End The Age Of Greed: Fight Inequality This Week (19-26 Jan)

Tomorrow sees the start of Fight Inequality Week (19-25th January) timed to coincide with Davos week where the rich and powerful go skiing, talk about inequality and then pretty much do nothing. The Fight Inequality Alliance, of which we are the UK and European convener, is co-ordinating a week of protests across the world and Thursday 25th January has been designated as a Day of Action.

During the week, you / your friends / your family / your group can play a crucial part in one or more of the following ways (please tag in @equalitytrust and @FightInequalit1 in anything you post on twitter and please tag your post with #FightInequality):

1. Just click here to share a tweet with your followers

2. Download the new campaign toolkit which provides ideas, template letters and links to images for you to use

3. Take a picture holding a sign with the Fight Inequality Alliance logo (available here) and post to social media 

4. Send a letter to your local press (a suggested draft is below)

5. Make a 30-60 second video about what inequality means to you and post it to social media, with the hashtag #FightInequality 

6. Write a short blog on inequality and send it to us or publish it on your own blog/websites

7. Follow and share as many of the #FightInequality social media posts as possible

8. Get in touch with us about setting up a local equality group where you live.

We would like to thank you in advance for anything and everything you are able to do. Inequality is NOT inevitable. Together we can fix it and end the age of greed.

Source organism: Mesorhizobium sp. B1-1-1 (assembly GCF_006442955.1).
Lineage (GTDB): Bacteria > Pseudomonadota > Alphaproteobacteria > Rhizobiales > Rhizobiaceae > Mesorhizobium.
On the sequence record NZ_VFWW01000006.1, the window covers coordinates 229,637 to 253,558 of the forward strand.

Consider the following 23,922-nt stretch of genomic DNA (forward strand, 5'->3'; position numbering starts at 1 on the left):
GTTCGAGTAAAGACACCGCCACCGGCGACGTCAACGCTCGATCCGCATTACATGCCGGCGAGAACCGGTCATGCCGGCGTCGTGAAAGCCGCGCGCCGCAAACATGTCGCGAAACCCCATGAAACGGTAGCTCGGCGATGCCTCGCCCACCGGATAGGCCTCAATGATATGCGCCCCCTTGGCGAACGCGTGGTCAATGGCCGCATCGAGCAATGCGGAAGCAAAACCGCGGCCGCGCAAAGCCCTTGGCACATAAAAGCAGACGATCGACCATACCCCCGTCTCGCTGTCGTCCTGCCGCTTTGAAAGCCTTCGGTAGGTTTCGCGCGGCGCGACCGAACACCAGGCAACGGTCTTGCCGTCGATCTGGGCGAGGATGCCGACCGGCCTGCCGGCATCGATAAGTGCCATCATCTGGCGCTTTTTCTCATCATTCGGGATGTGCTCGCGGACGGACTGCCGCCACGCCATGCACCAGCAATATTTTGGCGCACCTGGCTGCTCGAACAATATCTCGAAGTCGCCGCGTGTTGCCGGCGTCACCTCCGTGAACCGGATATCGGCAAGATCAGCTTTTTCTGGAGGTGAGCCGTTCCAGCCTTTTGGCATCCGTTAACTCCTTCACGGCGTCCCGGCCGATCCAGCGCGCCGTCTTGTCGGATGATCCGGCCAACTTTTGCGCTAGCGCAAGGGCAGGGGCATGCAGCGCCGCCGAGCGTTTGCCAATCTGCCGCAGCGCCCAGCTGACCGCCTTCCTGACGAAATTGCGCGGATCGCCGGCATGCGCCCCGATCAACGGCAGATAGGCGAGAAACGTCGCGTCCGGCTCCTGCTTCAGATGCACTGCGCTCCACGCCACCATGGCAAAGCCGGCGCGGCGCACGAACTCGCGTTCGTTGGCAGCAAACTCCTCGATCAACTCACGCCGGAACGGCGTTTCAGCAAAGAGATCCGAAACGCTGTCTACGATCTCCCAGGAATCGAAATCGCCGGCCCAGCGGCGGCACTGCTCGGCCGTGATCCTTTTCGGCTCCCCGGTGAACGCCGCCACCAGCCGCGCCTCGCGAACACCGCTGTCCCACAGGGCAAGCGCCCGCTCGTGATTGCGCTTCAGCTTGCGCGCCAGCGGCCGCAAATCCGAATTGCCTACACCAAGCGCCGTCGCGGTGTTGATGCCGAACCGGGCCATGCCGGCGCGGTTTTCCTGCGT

The Equality Trust Team


Dear Sir/Madam

This week the super-rich, politicians and huge global corporations will be meeting in the Davos ski-resort to pontificate about world affairs including the issue of inequality. While a lot of the focus will, rightly, be on global inequality and what can be done to help developing countries, it should be borne in mind that the UK is one of the most unequal of all developed countries. Evidence from organisations like The Equality Trust show that vast inequality is bad for all of us, even wealthy people. 

Being the fifth or sixth richest country in the world has not stopped a massive rise in food bank use, a surge in homelessness and the widespread low pay and poverty that we witness today in the UK. If we want to live in a decent society, where everyone is valued and can play a part to their full potential, we must call on our elected representatives to prioritise policies that will reduce inequality. Inequality is not inevitable. Together we can fix it.